Brian Ritchie on women being undervalued: ‘The only way to fix that is affirmative action’

Brian Ritchie. Occupation Musician. Age 59 Relationship status Married. Best known for Playing bass in Violent Femmes. Currently Curator of Mona Foma 2020.

“It felt good to go from being a complete misfit to suddenly being cool and desirable.”Credit:Jesse Hunnford

My earliest memory of my mother, Marilyn, was of her crying over the kitchen sink a day after my third birthday. I hadn’t seen her cry like that and wondered why, as it was supposed to be a happy time. She looked at me and said, “Someone just shot the president.” I’ve never forgotten the look in her eye.

Mom was unusual as an American woman in the 1960s – she was back in the workforce when I was five years old. We were a blue-collar, lower middle-class family. There was nothing fancy about us.

I have two older half-sisters, Stephanie and Paula, from my mother’s relationship before she met my dad, Roger, who passed away 18 years ago.

I didn’t grow up with my sisters, so it’s not the same relationship I have with my younger brother, Peter. They’re more like cousins, people I see once in a while; I wouldn’t say they had a crucial influence on my life.

I was the first teenage boy in the US to study feminism. This was at John Marshall High School, Milwaukee, in 1975. A teacher, Jane Mace, introduced the course as her condition for continuing on after she wanted to retire. Jane was an old-school feminist who was into Germaine Greer.

I had a very close friend at primary school called Cindy who died two years ago. We met aged 11 and remained close. Losing her was a shock. You can always make new friends but you can’t make an old friend.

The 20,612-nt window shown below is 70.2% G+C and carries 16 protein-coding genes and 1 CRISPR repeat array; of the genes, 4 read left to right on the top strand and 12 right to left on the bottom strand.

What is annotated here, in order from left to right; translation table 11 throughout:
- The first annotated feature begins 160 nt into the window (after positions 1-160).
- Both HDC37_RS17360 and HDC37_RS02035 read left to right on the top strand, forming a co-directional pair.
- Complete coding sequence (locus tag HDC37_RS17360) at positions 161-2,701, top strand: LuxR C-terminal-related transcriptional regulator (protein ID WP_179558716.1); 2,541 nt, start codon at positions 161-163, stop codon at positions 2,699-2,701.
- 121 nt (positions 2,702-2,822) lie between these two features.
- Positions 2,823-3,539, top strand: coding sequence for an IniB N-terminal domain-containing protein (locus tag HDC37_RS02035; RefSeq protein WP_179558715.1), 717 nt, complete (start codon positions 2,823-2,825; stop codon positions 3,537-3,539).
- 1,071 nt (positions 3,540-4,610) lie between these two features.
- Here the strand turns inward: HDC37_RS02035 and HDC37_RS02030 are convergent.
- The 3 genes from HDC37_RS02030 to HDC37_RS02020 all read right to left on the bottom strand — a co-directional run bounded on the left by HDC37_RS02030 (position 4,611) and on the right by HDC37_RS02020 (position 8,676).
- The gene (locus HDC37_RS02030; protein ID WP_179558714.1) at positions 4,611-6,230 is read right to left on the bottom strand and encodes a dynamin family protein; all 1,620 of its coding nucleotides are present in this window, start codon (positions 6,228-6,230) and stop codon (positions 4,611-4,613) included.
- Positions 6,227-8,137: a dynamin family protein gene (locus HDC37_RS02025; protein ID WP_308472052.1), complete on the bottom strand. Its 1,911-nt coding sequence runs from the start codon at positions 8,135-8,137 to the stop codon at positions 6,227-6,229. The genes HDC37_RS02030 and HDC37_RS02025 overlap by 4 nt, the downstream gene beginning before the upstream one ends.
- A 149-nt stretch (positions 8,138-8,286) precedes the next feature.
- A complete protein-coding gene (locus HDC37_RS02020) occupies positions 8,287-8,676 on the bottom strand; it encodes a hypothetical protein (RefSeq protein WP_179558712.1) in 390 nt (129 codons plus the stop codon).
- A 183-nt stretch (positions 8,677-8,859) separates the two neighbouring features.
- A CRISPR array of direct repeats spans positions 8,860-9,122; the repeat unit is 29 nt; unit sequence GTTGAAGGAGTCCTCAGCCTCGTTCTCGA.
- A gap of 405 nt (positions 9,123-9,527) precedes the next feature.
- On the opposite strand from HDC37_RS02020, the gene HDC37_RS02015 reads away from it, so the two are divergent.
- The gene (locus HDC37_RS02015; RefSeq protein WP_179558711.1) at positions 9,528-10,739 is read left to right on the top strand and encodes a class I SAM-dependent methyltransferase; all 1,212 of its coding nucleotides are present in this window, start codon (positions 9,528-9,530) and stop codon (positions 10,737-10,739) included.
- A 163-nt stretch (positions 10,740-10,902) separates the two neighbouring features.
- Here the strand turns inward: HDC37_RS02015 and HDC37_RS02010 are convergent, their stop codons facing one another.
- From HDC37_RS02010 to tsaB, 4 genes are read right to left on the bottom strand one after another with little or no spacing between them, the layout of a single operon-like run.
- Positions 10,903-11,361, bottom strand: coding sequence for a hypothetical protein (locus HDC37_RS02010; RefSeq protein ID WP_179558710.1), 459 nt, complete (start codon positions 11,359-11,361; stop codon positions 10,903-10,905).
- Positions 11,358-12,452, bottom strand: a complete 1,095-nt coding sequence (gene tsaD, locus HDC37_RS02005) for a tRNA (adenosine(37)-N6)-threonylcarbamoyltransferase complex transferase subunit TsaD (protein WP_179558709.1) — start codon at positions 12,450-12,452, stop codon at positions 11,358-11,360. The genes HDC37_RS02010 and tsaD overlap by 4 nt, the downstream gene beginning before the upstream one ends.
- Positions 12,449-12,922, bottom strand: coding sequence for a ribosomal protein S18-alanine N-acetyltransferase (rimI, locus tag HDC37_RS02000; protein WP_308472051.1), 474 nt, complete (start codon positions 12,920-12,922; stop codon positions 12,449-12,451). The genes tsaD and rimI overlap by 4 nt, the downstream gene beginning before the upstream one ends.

My first kiss happened at 15. A girl walked past the school music room and noticed me. I knew she was interested because she looked right at me. It became apparent that playing guitar was a good way to meet girls. My first sexual experience was also a direct result of meeting a girl through music.

Singer Patti Smith was my hero. She played in Milwaukee in 1977 and I was in the front row. When she finished her set, I snuck backstage through this door I’d spotted. Patti and I came face to face, staring each other down. I was hoping she’d invite me to have a drink, but instead she called out “Security!” I tailed it out of there. I met her again when Violent Femmes played a gig with her two years ago. I didn’t tell her what had happened.

I had several long relationships in the ’80s, but at the same time I was a touring musician and the success of Violent Femmes meant I had other things on my mind. The relationships I was in weren’t stable or committed – that doesn’t happen in your early 20s, I’m sorry to say. It felt good to
go from being a complete misfit to suddenly being cool and desirable.

I married my first wife, Louise, in 1988. She was an Italian journalist and model. We had a good time together and got divorced five years later.

I met my current wife, Varuni Kulasekara, after a gig in Baltimore in November 1994. At the gig I recited some Edgar Allan Poe poetry – I think that struck her fancy. She asked for an autograph and I asked her out for a drink. I remember thinking, “Wow, I could spend the rest of my life with this woman.” We exchanged numbers, spoke regularly, and officially got together in 1995.

Varuni is a scientist and a Buddhist. While working at the American Museum of Natural History, Varuni was sent on an insect-collecting trip to Australia. We went to Tasmania and had this romantic idea to move there. It was the George W. Bush era and I didn’t have much faith in the US, so we got visas and took a punt. We arrived in 2007 and haven’t looked back.

I didn’t know MONA [the Museum of Old and New Art] existed when I moved to Hobart. I came to the attention of its founder, David Walsh, because he was a fan of my band and curious about why I’d given up New York for Tasmania.

As curator for [music and art festival] Mona Foma, I try to include at least 50 per cent women in the program. Women are undervalued in the intellectual and commercial marketplace and the only way to fix that is affirmative action.

This article appears in Sunday Life magazine within the Sun-Herald and the Sunday Age on sale December 15.

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